Working and Pumping Homepage
| Home | Supply Boosting Tips | About Us | Abbreviations | WP & Alum Chat | W&P FAQ | Washing Your Pump | Related Links | Contact Us

In this section you'll find answers to the most common questions we see on the Working and Pumping Board. Don't worry if you don't see your question/answer here. Just pop over to the board to ask!

Welcome to our FAQ!

Getting Started:

1. I'm going back to work soon and plan to continue breastfeeding. How do I do this?
Congratulations for choosing to continue your nursing relationship with your baby! With some good pre-planning, you can make working and pumping a success for you. Check out our Pumping Guide for more tips: (Getting Ready)

2. What kind of breast pump do I need?
Most women who need a pump for regular use (2-3 times per day; 5 days per week) need a good double electric pump.
 Here are some links comparing pumps:

3. When should I start pumping?
You can start any time after your milk comes in (usually the first few days after your baby's birth). Most women start when the baby is about 3-4 weeks and breastfeeding has been well-established. You should start at least two weeks before you start back to work (and earlier than that, if possible). Whatever EBM you get from these practice sessions will be the basis for your freezer stash--this will be your cache of extra milk that will get you through the rough times when you return to work! (How do I build a supply when I'm nursing.)

4. What kind of bottles/nipples should I use and how should I introduce the bottle?
This will depend on each individual baby, though many BF moms have had success using the Avent system. http://www.kellymom.com/bf/pumping/bottle-feeding.html

5. How can I tell how much expressed breast milk (EBM or EMM) to leave for my baby?  Try this handy milk calculator -  http://www.kellymom.com/bf/pumping/milkcalc.html

6. How often should I pump when I am away from my baby?
Ideally, you should be pumping for every missed feeding--usually every 2-3 hours. Of course, this schedule may change once your baby gets older. ("How often will I need to pump?")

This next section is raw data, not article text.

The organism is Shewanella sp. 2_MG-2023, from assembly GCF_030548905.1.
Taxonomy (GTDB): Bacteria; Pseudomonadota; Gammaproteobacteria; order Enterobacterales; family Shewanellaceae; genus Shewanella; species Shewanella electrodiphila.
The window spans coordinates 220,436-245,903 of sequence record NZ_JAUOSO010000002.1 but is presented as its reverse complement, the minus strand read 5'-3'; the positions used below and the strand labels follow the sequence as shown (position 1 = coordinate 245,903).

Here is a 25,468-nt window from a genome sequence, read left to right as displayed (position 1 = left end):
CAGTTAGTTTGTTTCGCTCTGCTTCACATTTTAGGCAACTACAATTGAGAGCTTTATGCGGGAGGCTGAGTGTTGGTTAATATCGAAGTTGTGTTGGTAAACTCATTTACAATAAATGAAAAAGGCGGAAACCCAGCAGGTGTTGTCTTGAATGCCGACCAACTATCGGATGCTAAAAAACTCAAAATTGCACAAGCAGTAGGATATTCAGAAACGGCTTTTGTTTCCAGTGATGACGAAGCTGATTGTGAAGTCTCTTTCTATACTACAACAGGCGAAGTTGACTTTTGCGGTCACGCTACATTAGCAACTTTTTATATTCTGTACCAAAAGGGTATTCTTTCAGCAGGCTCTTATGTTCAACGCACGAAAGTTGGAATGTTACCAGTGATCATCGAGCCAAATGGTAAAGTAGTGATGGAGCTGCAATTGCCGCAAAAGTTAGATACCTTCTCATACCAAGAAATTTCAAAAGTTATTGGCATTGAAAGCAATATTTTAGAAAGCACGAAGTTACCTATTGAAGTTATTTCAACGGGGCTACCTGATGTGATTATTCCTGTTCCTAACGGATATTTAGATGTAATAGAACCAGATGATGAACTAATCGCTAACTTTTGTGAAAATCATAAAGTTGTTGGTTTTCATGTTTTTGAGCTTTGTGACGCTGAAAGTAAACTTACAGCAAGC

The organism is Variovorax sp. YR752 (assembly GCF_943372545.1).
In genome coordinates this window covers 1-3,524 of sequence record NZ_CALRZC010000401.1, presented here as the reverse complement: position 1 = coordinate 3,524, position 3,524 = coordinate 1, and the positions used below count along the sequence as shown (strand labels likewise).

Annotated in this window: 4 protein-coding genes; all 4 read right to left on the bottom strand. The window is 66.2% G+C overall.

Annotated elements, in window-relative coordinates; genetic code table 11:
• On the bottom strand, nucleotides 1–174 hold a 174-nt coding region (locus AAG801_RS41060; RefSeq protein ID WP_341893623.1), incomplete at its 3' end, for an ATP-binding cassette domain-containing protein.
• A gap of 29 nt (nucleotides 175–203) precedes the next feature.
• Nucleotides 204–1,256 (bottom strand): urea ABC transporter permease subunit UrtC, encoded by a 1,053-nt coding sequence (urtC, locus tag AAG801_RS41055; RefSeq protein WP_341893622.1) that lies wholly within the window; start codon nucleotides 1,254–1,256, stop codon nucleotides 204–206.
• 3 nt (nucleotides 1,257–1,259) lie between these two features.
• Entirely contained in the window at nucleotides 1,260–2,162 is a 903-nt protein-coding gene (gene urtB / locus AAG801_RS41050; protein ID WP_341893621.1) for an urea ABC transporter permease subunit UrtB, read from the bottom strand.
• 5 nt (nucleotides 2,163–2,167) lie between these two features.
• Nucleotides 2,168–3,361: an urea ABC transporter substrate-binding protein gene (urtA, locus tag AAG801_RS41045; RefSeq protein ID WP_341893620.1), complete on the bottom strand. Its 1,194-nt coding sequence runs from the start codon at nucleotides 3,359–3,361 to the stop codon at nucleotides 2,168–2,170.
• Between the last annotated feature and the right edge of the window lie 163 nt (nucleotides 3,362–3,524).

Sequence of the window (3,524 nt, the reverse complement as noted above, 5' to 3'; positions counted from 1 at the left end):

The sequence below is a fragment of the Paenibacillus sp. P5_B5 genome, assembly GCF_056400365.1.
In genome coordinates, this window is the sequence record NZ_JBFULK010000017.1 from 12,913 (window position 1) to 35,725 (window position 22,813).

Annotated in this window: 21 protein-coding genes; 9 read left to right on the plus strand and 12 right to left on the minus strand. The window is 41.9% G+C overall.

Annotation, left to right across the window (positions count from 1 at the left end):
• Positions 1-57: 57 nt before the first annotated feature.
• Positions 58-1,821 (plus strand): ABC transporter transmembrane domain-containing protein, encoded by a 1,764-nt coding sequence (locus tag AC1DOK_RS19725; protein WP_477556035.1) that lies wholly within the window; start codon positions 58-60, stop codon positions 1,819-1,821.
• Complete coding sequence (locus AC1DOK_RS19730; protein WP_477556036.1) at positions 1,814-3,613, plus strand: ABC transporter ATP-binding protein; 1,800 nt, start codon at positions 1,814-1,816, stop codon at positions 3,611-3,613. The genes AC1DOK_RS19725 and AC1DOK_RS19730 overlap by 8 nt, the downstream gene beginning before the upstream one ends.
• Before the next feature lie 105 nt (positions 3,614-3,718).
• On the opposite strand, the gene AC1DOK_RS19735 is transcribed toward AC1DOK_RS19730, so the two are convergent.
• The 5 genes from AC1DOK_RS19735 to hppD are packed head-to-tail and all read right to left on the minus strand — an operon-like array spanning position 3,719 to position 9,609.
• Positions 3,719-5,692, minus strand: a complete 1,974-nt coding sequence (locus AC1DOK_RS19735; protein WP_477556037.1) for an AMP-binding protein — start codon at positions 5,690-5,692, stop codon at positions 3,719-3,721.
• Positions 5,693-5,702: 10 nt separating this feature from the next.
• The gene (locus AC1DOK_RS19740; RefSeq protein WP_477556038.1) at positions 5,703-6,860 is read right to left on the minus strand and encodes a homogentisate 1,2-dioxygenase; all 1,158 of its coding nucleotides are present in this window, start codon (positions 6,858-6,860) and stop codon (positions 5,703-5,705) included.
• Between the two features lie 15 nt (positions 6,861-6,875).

7. What's the best time of day to pump?
Prolactin, the hormone responsible for lactation, is at it's highest concentration in the body in the morning. So, if you're trying to build up a freezer stash, it's best to try and pump right after the first feeding of the day. One method is to feed the baby first thing, take a shower, and then pump. The idea is that the shower relaxes you. You also might try pumping one side while the baby nurses on the other (or let the baby nurse on one side and then pump the other side afterwards).

8. What are some techniques to help me letdown for the pump?  http://www.kellymom.com/bf/supply/letdown.html

9. Should I pump while still on maternity leave? If so, how do I do this?
(See "Getting Ready--how do I build up a supply while I'm nursing?")

10. How do I know that my baby is getting enough?
You will know by the count of wet/dirty diapers your baby produces each day--6-8 per day is average for most babies from newborn to about 6 mos. Also, you should know that weight/height measurements are not always the best indicator of growth--BF babies typically grow more in the first 6 mos., and then slow down in the second 6 mos. of life. The head circumference measurement is much more important since it measures brain development. Also, the standard weight/height charts that most doctors use are based on formula-fed babies and are sadly out-of-date. For more information on BF babies weight/height charts and growth patterns see the following links: